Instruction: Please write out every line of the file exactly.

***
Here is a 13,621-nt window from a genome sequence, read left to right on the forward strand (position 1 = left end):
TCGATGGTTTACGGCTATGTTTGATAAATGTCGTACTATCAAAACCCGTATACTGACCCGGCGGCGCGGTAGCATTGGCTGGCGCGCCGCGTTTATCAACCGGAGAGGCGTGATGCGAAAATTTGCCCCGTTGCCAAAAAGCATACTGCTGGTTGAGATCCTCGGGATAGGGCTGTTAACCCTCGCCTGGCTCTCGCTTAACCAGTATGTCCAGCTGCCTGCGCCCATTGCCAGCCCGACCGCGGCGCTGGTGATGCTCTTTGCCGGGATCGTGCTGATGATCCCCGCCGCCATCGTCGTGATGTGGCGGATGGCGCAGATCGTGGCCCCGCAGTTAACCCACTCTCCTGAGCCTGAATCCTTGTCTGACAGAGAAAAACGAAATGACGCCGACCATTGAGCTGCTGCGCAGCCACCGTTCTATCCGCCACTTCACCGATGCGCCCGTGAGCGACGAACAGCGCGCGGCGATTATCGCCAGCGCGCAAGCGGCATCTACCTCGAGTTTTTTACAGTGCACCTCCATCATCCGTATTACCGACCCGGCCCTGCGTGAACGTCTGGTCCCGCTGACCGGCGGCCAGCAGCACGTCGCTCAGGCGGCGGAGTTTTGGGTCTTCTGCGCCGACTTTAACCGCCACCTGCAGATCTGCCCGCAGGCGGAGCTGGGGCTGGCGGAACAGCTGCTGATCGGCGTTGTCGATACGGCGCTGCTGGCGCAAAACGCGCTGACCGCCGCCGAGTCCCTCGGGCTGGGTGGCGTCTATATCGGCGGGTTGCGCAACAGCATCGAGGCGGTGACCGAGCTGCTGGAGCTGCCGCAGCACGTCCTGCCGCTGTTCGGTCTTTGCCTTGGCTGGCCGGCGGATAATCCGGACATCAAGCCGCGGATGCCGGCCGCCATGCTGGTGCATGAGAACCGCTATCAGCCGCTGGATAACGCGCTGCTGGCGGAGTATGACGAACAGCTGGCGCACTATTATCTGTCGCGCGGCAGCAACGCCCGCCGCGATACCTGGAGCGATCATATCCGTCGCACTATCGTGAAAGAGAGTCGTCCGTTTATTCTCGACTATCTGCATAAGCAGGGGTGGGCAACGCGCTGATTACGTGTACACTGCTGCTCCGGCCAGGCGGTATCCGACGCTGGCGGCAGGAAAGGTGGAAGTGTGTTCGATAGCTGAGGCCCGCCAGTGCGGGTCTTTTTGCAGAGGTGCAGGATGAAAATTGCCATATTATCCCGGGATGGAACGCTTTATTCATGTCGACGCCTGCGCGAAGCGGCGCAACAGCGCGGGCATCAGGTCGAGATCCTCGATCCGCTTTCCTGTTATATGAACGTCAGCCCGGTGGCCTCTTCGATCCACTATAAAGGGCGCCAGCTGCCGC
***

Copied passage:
Here is a 13,621-nt window from a genome sequence, read left to right on the forward strand (position 1 = left end):
TCGATGGTTTACGGCTATGTTTGATAAATGTCGTACTATCAAAACCCGTATACTGACCCGGCGGCGCGGTAGCATTGGCTGGCGCGCCGCGTTTATCAACCGGAGAGGCGTGATGCGAAAATTTGCCCCGTTGCCAAAAAGCATACTGCTGGTTGAGATCCTCGGGATAGGGCTGTTAACCCTCGCCTGGCTCTCGCTTAACCAGTATGTCCAGCTGCCTGCGCCCATTGCCAGCCCGACCGCGGCGCTGGTGATGCTCTTTGCCGGGATCGTGCTGATGATCCCCGCCGCCATCGTCGTGATGTGGCGGATGGCGCAGATCGTGGCCCCGCAGTTAACCCACTCTCCTGAGCCTGAATCCTTGTCTGACAGAGAAAAACGAAATGACGCCGACCATTGAGCTGCTGCGCAGCCACCGTTCTATCCGCCACTTCACCGATGCGCCCGTGAGCGACGAACAGCGCGCGGCGATTATCGCCAGCGCGCAAGCGGCATCTACCTCGAGTTTTTTACAGTGCACCTCCATCATCCGTATTACCGACCCGGCCCTGCGTGAACGTCTGGTCCCGCTGACCGGCGGCCAGCAGCACGTCGCTCAGGCGGCGGAGTTTTGGGTCTTCTGCGCCGACTTTAACCGCCACCTGCAGATCTGCCCGCAGGCGGAGCTGGGGCTGGCGGAACAGCTGCTGATCGGCGTTGTCGATACGGCGCTGCTGGCGCAAAACGCGCTGACCGCCGCCGAGTCCCTCGGGCTGGGTGGCGTCTATATCGGCGGGTTGCGCAACAGCATCGAGGCGGTGACCGAGCTGCTGGAGCTGCCGCAGCACGTCCTGCCGCTGTTCGGTCTTTGCCTTGGCTGGCCGGCGGATAATCCGGACATCAAGCCGCGGATGCCGGCCGCCATGCTGGTGCATGAGAACCGCTATCAGCCGCTGGATAACGCGCTGCTGGCGGAGTATGACGAACAGCTGGCGCACTATTATCTGTCGCGCGGCAGCAACGCCCGCCGCGATACCTGGAGCGATCATATCCGTCGCACTATCGTGAAAGAGAGTCGTCCGTTTATTCTCGACTATCTGCATAAGCAGGGGTGGGCAACGCGCTGATTACGTGTACACTGCTGCTCCGGCCAGGCGGTATCCGACGCTGGCGGCAGGAAAGGTGGAAGTGTGTTCGATAGCTGAGGCCCGCCAGTGCGGGTCTTTTTGCAGAGGTGCAGGATGAAAATTGCCATATTATCCCGGGATGGAACGCTTTATTCATGTCGACGCCTGCGCGAAGCGGCGCAACAGCGCGGGCATCAGGTCGAGATCCTCGATCCGCTTTCCTGTTATATGAACGTCAGCCCGGTGGCCTCTTCGATCCACTATAAAGGGCGCCAGCTGCCGC